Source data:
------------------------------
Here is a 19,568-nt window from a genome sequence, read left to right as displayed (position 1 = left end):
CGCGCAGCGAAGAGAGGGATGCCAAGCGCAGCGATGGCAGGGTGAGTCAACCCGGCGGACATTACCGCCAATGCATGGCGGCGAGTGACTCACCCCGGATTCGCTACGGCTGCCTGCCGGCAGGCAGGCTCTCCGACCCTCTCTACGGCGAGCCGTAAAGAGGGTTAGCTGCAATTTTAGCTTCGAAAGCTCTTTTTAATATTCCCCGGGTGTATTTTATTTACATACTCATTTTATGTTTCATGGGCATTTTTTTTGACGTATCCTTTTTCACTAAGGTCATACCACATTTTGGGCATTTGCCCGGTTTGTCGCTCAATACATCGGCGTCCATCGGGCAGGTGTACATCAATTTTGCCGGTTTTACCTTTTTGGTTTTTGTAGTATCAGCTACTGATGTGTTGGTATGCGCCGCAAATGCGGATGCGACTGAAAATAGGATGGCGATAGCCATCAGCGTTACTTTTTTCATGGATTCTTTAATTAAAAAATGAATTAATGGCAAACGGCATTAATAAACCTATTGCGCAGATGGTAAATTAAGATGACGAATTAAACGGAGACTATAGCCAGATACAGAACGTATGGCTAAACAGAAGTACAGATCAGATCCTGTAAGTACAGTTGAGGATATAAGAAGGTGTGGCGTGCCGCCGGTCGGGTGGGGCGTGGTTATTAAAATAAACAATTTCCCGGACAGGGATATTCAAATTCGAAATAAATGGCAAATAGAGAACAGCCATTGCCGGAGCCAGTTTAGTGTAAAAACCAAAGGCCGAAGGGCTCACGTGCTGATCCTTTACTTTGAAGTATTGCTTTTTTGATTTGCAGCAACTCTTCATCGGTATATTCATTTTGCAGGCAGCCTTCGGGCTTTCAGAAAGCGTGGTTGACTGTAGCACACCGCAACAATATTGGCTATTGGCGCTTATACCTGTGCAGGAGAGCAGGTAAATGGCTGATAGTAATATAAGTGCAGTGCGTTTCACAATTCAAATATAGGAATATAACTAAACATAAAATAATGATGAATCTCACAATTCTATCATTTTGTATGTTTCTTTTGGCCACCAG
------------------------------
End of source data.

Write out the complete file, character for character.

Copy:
Here is a 19,568-nt window from a genome sequence, read left to right as displayed (position 1 = left end):
CGCGCAGCGAAGAGAGGGATGCCAAGCGCAGCGATGGCAGGGTGAGTCAACCCGGCGGACATTACCGCCAATGCATGGCGGCGAGTGACTCACCCCGGATTCGCTACGGCTGCCTGCCGGCAGGCAGGCTCTCCGACCCTCTCTACGGCGAGCCGTAAAGAGGGTTAGCTGCAATTTTAGCTTCGAAAGCTCTTTTTAATATTCCCCGGGTGTATTTTATTTACATACTCATTTTATGTTTCATGGGCATTTTTTTTGACGTATCCTTTTTCACTAAGGTCATACCACATTTTGGGCATTTGCCCGGTTTGTCGCTCAATACATCGGCGTCCATCGGGCAGGTGTACATCAATTTTGCCGGTTTTACCTTTTTGGTTTTTGTAGTATCAGCTACTGATGTGTTGGTATGCGCCGCAAATGCGGATGCGACTGAAAATAGGATGGCGATAGCCATCAGCGTTACTTTTTTCATGGATTCTTTAATTAAAAAATGAATTAATGGCAAACGGCATTAATAAACCTATTGCGCAGATGGTAAATTAAGATGACGAATTAAACGGAGACTATAGCCAGATACAGAACGTATGGCTAAACAGAAGTACAGATCAGATCCTGTAAGTACAGTTGAGGATATAAGAAGGTGTGGCGTGCCGCCGGTCGGGTGGGGCGTGGTTATTAAAATAAACAATTTCCCGGACAGGGATATTCAAATTCGAAATAAATGGCAAATAGAGAACAGCCATTGCCGGAGCCAGTTTAGTGTAAAAACCAAAGGCCGAAGGGCTCACGTGCTGATCCTTTACTTTGAAGTATTGCTTTTTTGATTTGCAGCAACTCTTCATCGGTATATTCATTTTGCAGGCAGCCTTCGGGCTTTCAGAAAGCGTGGTTGACTGTAGCACACCGCAACAATATTGGCTATTGGCGCTTATACCTGTGCAGGAGAGCAGGTAAATGGCTGATAGTAATATAAGTGCAGTGCGTTTCACAATTCAAATATAGGAATATAACTAAACATAAAATAATGATGAATCTCACAATTCTATCATTTTGTATGTTTCTTTTGGCCACCAG